7. Flexible capacity infrastructure
  8. FISMA Moderate compliant applications
  9. FedRAMP compliant environment via the cloud provider
  10. Commitment to innovation and the future

Are public health laboratories the only labs using AIMS?

UberOps CEO talks public health in the cloud | www.APHLblog.org

AIMS was built to serve public health laboratories. Over the last 18-24 months the AIMS infrastructure has expanded capability to allow public health agencies and a select group of private laboratories to securely exchange data as well. We have also seen an increase in cross-jurisdictional ELR data exchange between agencies. AIMS has also been used to host other non-profit data, such as STEVE 2.0, which focuses on exchanging birth and death records between states. And AIMS is being used to process data for the first time in the cloud through virtual workstations for the whole genome sequencing project. We are excited for the emerging possibilities!

Is it secure? How do I know my information wont be stolen or misused?

The top priority for APHL and UberOps is a secure and compliant AIMS Platform. Stringent healthcare laws and regulations across jurisdictions are monitored on a regular basis, and revisited on a regular basis. The AIMS Platform is FISMA Moderate compliant, which requires a once per year third-party audit. In addition to the audit, the AIMS infrastructure is required to pass firewall penetration testing.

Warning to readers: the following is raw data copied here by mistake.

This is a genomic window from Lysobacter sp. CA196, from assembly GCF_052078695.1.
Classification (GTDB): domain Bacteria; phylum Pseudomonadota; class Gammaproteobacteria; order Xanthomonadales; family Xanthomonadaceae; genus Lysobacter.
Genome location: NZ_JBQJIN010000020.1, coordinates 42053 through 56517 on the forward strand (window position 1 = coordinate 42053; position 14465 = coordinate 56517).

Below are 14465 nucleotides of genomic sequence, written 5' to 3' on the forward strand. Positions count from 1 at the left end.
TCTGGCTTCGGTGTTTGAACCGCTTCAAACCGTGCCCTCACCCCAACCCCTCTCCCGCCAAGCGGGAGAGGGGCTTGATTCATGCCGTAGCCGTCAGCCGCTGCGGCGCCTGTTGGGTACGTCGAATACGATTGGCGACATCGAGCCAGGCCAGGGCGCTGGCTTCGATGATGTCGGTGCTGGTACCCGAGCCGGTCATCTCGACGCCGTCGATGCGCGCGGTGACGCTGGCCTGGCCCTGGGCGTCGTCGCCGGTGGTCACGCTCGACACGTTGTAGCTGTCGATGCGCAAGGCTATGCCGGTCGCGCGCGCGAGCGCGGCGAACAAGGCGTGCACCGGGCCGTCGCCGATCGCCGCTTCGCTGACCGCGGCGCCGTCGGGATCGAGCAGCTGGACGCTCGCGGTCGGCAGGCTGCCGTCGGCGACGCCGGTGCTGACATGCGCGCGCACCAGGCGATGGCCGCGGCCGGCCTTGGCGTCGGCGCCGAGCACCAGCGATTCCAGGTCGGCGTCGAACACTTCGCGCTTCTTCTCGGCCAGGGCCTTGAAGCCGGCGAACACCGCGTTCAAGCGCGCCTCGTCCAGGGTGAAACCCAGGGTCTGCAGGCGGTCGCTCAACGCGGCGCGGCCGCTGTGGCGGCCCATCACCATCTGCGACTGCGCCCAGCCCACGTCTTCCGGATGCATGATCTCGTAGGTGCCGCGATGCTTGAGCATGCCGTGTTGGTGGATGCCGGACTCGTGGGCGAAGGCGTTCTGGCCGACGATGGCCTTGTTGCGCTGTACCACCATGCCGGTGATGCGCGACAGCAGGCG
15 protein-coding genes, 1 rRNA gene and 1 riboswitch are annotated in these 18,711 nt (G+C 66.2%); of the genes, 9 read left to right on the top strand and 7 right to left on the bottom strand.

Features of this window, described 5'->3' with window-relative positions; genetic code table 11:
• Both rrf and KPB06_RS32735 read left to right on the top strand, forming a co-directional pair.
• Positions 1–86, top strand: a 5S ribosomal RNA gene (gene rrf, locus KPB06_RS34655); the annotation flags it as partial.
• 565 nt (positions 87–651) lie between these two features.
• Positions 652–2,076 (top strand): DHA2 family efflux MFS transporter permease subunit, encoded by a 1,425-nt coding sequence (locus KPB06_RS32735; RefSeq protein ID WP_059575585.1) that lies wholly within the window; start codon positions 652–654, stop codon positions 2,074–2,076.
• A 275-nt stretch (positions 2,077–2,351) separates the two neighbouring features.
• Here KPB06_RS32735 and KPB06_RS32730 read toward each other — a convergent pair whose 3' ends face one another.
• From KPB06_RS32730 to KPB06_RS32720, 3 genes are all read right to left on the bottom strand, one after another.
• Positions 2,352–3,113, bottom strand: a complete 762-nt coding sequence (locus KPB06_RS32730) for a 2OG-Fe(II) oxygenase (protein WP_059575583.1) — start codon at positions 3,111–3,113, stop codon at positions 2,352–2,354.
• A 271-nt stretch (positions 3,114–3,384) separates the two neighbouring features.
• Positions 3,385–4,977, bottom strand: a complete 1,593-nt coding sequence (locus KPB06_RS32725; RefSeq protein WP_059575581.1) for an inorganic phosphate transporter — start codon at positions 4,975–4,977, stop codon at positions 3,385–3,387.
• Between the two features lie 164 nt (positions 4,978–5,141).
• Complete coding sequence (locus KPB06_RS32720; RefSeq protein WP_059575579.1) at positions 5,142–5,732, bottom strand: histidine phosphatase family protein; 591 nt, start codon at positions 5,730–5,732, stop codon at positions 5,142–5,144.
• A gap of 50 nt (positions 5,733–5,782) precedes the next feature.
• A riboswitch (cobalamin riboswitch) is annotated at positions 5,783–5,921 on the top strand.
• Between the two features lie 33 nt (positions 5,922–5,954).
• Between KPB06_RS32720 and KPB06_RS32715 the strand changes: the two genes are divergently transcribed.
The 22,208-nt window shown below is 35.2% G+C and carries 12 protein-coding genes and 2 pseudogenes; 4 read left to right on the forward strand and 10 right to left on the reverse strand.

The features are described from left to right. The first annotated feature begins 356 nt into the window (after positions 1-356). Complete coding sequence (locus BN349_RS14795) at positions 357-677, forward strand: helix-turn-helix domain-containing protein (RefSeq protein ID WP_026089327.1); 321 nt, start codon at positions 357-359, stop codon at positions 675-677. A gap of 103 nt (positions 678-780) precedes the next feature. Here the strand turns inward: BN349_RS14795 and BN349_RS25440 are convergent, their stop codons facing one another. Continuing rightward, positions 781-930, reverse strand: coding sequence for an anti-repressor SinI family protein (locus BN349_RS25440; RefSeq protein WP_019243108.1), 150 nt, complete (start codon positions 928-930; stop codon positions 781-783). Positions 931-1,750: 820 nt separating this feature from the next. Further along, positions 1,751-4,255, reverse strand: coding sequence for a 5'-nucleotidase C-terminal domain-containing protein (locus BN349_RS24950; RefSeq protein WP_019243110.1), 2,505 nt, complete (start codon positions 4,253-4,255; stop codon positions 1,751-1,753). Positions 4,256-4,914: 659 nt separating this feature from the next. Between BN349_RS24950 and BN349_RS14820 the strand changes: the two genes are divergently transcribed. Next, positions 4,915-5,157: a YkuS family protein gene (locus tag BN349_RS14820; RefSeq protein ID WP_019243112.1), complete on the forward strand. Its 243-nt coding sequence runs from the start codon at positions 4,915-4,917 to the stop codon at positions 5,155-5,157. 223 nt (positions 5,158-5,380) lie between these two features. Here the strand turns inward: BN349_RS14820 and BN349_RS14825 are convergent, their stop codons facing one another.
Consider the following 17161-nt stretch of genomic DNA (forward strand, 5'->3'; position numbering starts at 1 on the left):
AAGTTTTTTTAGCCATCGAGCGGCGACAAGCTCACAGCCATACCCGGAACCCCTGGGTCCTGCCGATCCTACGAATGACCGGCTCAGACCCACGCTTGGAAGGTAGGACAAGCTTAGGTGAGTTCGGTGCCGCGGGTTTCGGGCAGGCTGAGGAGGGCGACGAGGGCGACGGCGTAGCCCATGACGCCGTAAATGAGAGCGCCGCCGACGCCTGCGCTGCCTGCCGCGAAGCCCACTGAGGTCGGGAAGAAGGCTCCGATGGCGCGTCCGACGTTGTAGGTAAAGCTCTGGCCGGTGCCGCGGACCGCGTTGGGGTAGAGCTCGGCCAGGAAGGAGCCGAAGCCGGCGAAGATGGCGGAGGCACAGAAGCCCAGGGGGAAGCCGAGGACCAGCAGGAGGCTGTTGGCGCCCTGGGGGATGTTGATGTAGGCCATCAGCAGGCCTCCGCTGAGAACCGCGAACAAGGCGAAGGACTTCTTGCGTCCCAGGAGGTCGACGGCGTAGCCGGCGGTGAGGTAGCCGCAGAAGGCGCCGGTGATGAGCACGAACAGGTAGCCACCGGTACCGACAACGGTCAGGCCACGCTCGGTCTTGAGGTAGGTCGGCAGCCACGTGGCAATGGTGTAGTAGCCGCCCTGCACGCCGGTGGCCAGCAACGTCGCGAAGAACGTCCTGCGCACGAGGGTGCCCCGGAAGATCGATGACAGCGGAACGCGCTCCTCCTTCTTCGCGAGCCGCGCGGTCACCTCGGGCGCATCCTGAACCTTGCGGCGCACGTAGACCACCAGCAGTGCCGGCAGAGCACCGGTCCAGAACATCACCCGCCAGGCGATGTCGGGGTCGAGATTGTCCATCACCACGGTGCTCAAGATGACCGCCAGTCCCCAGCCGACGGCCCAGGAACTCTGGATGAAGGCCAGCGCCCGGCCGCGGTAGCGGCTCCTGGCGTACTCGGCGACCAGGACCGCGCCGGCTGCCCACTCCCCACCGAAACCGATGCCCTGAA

Each member of the AIMS Platform team attends yearly HIPAA privacy and security training. The AIMS dedicated security team uses advanced, real-time monitoring tools to proactively eliminate potential threats.

What does this mean for the public? Are there clear benefits for people in the community?

AIMS is an extension of everything our public labs represent in the United States. The ability to monitor and detect health threats quickly using a shared technology platform is an invaluable asset for the safety of all citizens. Preventing and/or predicting large expected (like influenza) and unexpected (like Zika) public health events is where the AIMS Platform serves our communities.